Lifetime major depression was assessed, with high interrater reliability (kappa=0.96), by structured psychiatric interview based on the Structured Clinical Interview for DSM-III-R (SCID) (11) with a modification to independently assess the presence of the 14 disaggregated symptoms (e.g., we separately recorded weight loss and weight gain) during the worst episode of major depression. The participants were also asked if the symptoms of depressed mood or anhedonia were the result of any physical illness, medications, or uncomplicated grief, and an affirmative answer precluded the diagnosis of major depression. Each interviewer had at least a master’s degree in social work, psychology, or another field related to mental health or a bachelor’s degree in one of these areas plus 2 years of clinical experience. The members of each twin pair were interviewed by different interviewers who were blind to co-twin diagnosis.

For dichotomous and continuous variables, McNemar’s chi-square analysis and conditional logistic regression were performed, respectively. The odds ratio as constructed here reflects the change in odds per unit change of the continuous measure so that the higher-scoring member of the pair is the female co-twin. Analyses were repeated after the age at onset and help-seeking behavior were controlled for as well. This study was exploratory in nature, and correction for multiple comparisons was not done.

As seen in t1, women significantly more frequently reported symptoms of fatigue, hypersomnia, and psychomotor retardation, whereas men reported significantly more insomnia and agitation. Women also reported more depression-related help-seeking behavior, although the difference fell short of significance. There were no significant differences between men and women in appetite/weight change or impairment. These results did not change significantly after the age at onset and help-seeking behavior were controlled for.

Our results are generally consistent with those in most previous studies. However, we did not find significantly greater appetite or weight increase in women than in men during a major depressive episode, a finding that is consistent with those in some (7, 9, 10) but not other (15) studies. Our observation cannot entirely be explained as an artifact of the effect of recall or measurement procedure because, like this study, most of the previous studies also used patient report. In one study in which actual weight measurements were available for study subjects (12), greater weight gain in women was observed, although the difference was not statistically significant.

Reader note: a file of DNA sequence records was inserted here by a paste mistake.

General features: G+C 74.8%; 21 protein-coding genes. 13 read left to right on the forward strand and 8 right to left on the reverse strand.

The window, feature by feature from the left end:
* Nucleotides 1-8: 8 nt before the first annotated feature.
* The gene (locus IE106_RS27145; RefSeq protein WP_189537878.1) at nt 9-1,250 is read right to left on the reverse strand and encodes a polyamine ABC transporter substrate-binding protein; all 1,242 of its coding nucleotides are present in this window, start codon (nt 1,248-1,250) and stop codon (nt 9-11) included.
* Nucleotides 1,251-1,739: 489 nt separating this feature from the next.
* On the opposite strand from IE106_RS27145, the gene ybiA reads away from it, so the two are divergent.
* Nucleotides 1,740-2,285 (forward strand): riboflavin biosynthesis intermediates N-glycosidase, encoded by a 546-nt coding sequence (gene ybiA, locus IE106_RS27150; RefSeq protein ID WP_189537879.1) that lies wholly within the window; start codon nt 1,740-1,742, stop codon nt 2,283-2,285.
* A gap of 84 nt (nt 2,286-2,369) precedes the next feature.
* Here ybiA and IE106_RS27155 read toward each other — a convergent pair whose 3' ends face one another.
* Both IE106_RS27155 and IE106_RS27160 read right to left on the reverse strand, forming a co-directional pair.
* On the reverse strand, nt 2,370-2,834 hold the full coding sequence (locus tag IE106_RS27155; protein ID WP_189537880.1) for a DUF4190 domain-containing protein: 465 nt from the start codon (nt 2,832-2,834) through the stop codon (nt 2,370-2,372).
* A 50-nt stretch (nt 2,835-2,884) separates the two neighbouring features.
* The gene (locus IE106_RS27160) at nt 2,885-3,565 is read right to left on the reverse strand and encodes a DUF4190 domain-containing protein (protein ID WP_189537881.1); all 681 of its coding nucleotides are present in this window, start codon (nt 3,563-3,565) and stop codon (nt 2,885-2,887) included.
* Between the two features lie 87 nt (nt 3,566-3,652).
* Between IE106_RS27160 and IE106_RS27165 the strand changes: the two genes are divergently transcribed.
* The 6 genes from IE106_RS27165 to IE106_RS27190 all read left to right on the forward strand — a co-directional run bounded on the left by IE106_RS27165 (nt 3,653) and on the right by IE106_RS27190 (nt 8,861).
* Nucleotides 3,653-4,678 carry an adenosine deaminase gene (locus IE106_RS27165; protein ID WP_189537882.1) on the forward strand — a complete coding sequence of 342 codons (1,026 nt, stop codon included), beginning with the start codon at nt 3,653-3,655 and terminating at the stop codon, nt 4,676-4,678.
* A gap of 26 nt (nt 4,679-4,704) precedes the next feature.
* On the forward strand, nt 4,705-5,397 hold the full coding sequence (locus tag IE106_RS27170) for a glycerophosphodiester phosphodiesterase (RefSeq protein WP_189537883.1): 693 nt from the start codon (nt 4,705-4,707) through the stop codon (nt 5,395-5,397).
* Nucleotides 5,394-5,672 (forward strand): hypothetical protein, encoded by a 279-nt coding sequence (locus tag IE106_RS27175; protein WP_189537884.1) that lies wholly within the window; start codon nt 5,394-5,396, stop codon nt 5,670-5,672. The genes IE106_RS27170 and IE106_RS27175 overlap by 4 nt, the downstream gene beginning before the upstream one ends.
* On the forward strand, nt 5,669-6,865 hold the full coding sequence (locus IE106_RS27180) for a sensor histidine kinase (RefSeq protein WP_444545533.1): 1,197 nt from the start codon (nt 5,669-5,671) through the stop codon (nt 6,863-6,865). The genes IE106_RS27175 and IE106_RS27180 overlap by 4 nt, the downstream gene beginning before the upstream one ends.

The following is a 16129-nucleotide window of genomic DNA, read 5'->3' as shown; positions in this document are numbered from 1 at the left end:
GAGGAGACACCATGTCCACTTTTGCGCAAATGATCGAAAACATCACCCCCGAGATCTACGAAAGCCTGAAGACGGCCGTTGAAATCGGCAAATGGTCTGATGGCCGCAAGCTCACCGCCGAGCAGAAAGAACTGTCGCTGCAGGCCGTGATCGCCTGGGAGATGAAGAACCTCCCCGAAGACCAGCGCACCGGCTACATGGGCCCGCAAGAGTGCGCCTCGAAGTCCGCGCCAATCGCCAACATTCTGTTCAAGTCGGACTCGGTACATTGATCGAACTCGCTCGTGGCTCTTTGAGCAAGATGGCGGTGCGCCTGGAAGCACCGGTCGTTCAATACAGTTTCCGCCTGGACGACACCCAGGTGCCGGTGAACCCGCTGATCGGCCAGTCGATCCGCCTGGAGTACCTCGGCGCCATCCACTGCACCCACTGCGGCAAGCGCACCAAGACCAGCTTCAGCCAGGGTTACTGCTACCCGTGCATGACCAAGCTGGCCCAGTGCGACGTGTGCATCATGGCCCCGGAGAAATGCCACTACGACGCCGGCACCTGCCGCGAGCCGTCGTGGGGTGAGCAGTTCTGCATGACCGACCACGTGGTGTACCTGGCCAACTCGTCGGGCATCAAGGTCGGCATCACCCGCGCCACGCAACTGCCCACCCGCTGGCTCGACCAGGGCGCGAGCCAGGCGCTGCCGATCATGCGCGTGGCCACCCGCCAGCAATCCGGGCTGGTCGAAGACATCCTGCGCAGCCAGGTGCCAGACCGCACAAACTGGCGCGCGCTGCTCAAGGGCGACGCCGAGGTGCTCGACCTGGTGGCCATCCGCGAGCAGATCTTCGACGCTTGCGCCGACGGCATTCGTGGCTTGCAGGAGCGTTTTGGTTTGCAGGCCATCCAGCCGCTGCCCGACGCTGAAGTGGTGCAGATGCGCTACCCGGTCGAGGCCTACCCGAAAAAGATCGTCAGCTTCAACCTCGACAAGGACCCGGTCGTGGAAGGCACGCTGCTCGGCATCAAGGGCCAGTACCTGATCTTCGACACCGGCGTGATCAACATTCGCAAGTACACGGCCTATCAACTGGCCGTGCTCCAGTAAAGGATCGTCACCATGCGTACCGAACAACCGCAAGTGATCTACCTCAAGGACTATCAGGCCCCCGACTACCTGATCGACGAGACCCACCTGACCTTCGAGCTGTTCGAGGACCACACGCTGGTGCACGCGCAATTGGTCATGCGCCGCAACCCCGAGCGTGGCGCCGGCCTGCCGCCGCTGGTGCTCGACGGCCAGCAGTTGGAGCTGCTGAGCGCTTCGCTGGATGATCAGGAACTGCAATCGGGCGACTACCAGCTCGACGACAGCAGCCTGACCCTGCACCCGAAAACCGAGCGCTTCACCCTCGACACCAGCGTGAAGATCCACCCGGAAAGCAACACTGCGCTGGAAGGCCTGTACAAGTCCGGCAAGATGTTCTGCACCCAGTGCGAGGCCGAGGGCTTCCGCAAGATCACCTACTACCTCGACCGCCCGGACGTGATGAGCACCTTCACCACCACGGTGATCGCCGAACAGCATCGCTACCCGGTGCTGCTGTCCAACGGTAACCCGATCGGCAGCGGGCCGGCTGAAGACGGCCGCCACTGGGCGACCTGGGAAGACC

There are many plausible explanations for the observed gender difference in major depression, ranging from the effects of recall, social roles and cultural norms, and adverse life events to different exposure to gonadal hormones, dysregulation of the adrenal axis, and genetic factors (13). These results may further substantiate our previous finding (14) that some genetic risk factors influencing liability to major depression in men and women might act differently.

The results of this study should be interpreted in the context of five potential methodological limitations. First, diagnostic assessment in this study group was completed by telephone. However, studies have shown little difference in the assessment of psychiatric disorders between telephone and face-to-face interviews (15). Second, because of its low prevalence and low reliability in general population samples (16), mania was not assessed in our male-female twin pairs. Therefore, in this analysis we could not distinguish persons with major depression from those with bipolar disorder. Third, we did not correct for multiple testing, and it is therefore possible that some of the reported significant findings reflect false positives. However, the overall pattern of results, five significant findings in 20 tests, is itself unlikely to occur by chance (p=0.002) (17), particularly when the results are mostly consistent with the previous research as well. Fourth, the study was not controlled for pregnancy- or menstruation-related mood changes or treatment received, particularly differential medication use by women (e.g., contraceptives) during the depressive episode. Fifth, all of the subjects were white, so the results cannot be extrapolated to other ethnic groups.